Arthropod diversity and ecosystem services in Manhattan after Super Storm Sandy: Does variation in chronic environmental stress predict the impacts of extreme weather events?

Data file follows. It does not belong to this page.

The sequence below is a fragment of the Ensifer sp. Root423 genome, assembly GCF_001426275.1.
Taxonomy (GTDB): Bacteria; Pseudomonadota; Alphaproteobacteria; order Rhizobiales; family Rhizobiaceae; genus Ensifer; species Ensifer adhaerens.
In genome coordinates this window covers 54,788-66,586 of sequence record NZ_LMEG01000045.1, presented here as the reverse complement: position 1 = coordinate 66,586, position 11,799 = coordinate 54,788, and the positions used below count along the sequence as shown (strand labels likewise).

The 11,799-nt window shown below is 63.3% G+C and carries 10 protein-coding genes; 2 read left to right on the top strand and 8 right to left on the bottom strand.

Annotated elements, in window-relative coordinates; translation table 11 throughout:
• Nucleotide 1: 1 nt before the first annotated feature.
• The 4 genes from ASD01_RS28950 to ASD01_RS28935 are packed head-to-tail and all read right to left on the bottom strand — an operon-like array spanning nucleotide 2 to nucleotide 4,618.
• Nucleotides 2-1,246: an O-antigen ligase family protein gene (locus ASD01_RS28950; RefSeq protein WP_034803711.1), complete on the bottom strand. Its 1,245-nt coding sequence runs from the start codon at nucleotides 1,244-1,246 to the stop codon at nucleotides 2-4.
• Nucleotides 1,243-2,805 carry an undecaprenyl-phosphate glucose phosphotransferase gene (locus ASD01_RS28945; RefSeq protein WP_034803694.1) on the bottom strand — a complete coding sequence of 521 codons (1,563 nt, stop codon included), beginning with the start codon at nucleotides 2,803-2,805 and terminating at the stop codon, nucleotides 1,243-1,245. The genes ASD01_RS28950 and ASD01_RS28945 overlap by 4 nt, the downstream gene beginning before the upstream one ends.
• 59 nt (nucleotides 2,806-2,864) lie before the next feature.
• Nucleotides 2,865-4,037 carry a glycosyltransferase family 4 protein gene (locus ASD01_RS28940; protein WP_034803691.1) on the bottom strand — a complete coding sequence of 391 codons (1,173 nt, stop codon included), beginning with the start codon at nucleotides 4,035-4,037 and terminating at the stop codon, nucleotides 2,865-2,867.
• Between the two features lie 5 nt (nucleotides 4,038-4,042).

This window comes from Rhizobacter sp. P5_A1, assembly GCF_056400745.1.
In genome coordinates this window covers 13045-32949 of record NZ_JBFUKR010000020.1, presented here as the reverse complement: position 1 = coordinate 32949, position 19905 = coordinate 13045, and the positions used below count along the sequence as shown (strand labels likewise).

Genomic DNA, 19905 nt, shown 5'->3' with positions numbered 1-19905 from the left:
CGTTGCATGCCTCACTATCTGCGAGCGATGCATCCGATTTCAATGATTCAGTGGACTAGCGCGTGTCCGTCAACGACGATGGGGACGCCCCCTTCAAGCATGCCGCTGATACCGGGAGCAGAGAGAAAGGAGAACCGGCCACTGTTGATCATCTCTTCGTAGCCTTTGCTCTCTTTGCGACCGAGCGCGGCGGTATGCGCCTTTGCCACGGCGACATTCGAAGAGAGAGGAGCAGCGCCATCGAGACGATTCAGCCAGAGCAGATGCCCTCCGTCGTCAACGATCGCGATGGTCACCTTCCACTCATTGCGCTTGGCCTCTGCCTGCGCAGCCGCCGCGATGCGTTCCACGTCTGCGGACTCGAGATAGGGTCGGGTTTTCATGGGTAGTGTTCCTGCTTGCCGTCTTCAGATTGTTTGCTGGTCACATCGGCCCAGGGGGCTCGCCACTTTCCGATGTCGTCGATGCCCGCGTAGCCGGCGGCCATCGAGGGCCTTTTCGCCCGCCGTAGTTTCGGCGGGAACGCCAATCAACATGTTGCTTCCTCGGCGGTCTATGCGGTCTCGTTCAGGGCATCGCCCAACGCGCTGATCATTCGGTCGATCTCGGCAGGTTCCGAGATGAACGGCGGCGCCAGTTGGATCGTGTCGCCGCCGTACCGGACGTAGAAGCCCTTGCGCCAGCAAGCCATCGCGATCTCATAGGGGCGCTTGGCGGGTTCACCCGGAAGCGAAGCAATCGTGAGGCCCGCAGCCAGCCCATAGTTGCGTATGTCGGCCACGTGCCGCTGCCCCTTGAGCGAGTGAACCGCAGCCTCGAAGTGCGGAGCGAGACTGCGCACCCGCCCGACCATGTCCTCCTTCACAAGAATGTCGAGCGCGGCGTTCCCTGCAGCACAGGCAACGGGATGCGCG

Results/Conclusions: Across all sites, habitat type (street median vs. city park), a proxy for chronic environmental stress level, affected within-site arthropod community composition (PerMANOVA: Phabitat type<0.0001), but did not significantly influence among-site arthropod composition (PermDisp: P=0.1378). While flooding did not significantly influence community composition in street medians or city parks, there were significantly more accumulated families in flooded than unflooded medians (ANCOVA: PFlood=0.0069). There were more accumulated arthropod families in parks than medians (PSite Type<0.0001), but this richness was not different in flooded vs. unflooded sites. Arthropods in medians removed as much human food as controls; in contrast, significantly more food was removed in controls than in exclosures in park sites (ANOVA: PSite Type x exclosure=0.0076), suggesting that arthropods may be more important to food removal in high stress habitats. In sum, these findings suggest that urban arthropod communities are remarkably resilient to the short-term disturbances associated with extreme weather events, perhaps because they are exposed to highly variable chronic environmental stressors over longer time spans.